Marine running marathon for fallen friends crawls to finish

Combined Shape

A Marine veteran said all he was thinking about as he crawled to the finish of the Boston Marathon was the men who died after an attack on their convoy in Afghanistan nine years ago.

Their names were written on his hand, his shoes and his race bib. They were the inspiration, Micah Herndon said, when he first started running to escape the horrors of war.

Herndon said he never considered giving up even when his legs started giving out about 4 miles (6 kilometers) from the end of the race Monday.

“That was the longest 4.2 miles I’ve ever run in my life,” said Herndon, who’s from Tallmadge, Ohio.

He said his military training kicked in when he dropped to his hands and knees and crawled, at times pulling himself on his stomach, for the final 100 yards (91 meters).

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“It was kind of second nature,” he said Tuesday, a day after finishing his third marathon. “They instill ‘adapt and overcome.’ Any situation you’re in, that’s what you do.”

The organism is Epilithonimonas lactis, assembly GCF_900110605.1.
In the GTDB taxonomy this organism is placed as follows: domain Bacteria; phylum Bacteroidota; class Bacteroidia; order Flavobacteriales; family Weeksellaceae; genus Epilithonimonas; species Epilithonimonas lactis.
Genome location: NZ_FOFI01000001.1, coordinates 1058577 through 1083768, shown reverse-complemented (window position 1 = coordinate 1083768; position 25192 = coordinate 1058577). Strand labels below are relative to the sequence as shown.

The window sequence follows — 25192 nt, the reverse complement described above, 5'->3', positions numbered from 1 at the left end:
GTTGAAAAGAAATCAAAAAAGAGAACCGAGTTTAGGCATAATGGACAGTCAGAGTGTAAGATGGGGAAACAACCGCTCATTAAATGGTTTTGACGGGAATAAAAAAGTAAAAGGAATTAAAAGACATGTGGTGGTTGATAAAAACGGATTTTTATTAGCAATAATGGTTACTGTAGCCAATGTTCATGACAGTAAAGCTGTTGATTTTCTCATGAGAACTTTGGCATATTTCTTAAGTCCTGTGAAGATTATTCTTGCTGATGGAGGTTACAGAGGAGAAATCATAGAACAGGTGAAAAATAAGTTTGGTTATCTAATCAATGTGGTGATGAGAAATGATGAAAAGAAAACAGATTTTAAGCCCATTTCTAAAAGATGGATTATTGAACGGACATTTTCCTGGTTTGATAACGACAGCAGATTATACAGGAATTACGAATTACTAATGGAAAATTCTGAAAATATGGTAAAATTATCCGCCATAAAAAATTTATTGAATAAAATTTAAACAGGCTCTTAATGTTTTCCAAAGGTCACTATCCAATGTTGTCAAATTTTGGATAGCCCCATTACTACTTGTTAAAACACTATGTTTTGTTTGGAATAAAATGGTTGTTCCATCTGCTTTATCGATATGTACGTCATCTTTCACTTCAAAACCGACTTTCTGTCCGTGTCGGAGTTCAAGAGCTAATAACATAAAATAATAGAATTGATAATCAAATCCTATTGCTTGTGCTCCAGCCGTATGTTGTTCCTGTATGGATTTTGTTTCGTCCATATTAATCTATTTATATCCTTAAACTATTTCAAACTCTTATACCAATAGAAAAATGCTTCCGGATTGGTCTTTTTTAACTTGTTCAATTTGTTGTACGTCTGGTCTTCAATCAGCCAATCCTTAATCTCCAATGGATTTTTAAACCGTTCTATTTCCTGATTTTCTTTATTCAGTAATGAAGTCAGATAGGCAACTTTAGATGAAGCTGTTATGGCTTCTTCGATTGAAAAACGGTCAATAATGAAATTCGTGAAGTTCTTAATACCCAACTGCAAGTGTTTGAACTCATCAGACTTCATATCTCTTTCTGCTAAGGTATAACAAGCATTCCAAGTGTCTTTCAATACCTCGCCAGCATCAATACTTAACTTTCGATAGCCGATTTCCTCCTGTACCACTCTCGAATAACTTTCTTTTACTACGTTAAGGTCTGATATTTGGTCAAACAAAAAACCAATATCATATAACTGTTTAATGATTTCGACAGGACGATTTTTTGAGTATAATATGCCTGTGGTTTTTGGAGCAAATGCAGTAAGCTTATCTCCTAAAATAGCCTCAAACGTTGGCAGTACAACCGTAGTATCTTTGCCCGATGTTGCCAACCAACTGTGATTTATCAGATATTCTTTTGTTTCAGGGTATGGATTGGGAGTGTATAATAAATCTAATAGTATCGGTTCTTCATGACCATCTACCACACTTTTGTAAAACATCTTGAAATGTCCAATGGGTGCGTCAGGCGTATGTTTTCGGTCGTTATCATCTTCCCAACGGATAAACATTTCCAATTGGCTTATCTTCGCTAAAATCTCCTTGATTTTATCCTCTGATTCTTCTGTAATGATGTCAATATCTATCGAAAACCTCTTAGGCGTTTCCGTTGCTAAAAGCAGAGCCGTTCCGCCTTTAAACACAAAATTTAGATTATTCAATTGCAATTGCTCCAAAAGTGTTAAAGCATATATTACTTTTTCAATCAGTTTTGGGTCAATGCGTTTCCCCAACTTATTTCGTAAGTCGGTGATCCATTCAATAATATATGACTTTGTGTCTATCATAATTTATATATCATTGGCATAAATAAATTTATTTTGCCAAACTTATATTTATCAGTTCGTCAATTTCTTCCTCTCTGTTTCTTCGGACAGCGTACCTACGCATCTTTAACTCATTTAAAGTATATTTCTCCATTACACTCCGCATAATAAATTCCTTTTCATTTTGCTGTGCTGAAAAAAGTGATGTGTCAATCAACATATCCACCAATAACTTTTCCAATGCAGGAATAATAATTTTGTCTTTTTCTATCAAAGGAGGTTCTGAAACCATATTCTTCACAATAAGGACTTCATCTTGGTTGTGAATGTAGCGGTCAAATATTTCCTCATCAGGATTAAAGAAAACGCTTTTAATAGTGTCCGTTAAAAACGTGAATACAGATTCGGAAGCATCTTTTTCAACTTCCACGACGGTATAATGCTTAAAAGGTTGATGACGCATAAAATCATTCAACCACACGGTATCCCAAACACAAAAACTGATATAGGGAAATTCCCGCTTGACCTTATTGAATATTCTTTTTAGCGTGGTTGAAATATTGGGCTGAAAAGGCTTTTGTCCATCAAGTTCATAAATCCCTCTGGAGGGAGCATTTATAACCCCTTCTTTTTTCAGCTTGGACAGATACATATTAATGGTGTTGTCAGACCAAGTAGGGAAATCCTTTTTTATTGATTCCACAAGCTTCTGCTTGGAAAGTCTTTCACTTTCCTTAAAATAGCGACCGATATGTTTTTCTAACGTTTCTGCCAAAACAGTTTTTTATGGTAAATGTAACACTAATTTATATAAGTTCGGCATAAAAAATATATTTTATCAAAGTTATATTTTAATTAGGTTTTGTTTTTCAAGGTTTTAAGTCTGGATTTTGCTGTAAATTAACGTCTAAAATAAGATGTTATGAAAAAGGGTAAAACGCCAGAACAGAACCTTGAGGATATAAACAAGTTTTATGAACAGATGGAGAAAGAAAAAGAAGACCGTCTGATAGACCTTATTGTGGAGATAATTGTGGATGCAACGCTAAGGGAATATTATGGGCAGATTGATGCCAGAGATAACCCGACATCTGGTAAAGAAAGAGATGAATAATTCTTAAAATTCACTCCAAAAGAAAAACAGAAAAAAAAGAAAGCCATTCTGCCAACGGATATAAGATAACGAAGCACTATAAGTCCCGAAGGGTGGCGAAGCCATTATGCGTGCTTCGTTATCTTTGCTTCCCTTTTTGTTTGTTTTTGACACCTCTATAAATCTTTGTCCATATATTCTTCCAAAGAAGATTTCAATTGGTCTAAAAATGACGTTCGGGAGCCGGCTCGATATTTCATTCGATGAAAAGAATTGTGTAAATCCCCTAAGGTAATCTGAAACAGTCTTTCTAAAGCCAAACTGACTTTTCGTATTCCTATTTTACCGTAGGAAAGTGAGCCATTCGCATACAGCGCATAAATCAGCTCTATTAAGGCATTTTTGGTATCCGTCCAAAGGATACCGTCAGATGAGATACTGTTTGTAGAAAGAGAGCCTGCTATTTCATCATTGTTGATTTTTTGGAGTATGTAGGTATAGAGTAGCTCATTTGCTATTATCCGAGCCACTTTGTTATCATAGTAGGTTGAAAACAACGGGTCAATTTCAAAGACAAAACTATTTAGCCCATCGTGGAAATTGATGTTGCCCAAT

During the marathon, Herndon, 31, said he repeated the names of three men — Marines Mark Juarez and Matthew Ballard and British journalist Rupert Hamer — mile after mile.

Juarez and Hamer were killed when a roadside bomb exploded in January 2010. Ballard, who was severely injured, died after returning home. Herndon was in that convoy, but his vehicle wasn’t hit.

Repeating their names is something Herndon does when he’s training or competing in a race, even when he gets strange looks from other runners.

Herndon, who was injured in another blast in 2010, got into running after coming home as a way to deal with post-traumatic stress. He hopes he can inspire other veterans.

“It’s hard to reintegrate into society and be a civilian,” he said. “My message to other veterans is to find whatever your release is. My release happens to be running.”

The Western Journal has not reviewed this Associated Press story prior to publication. Therefore, it may contain editorial bias or may in some other way not meet our normal editorial standards. It is provided to our readers as a service from The Western Journal.

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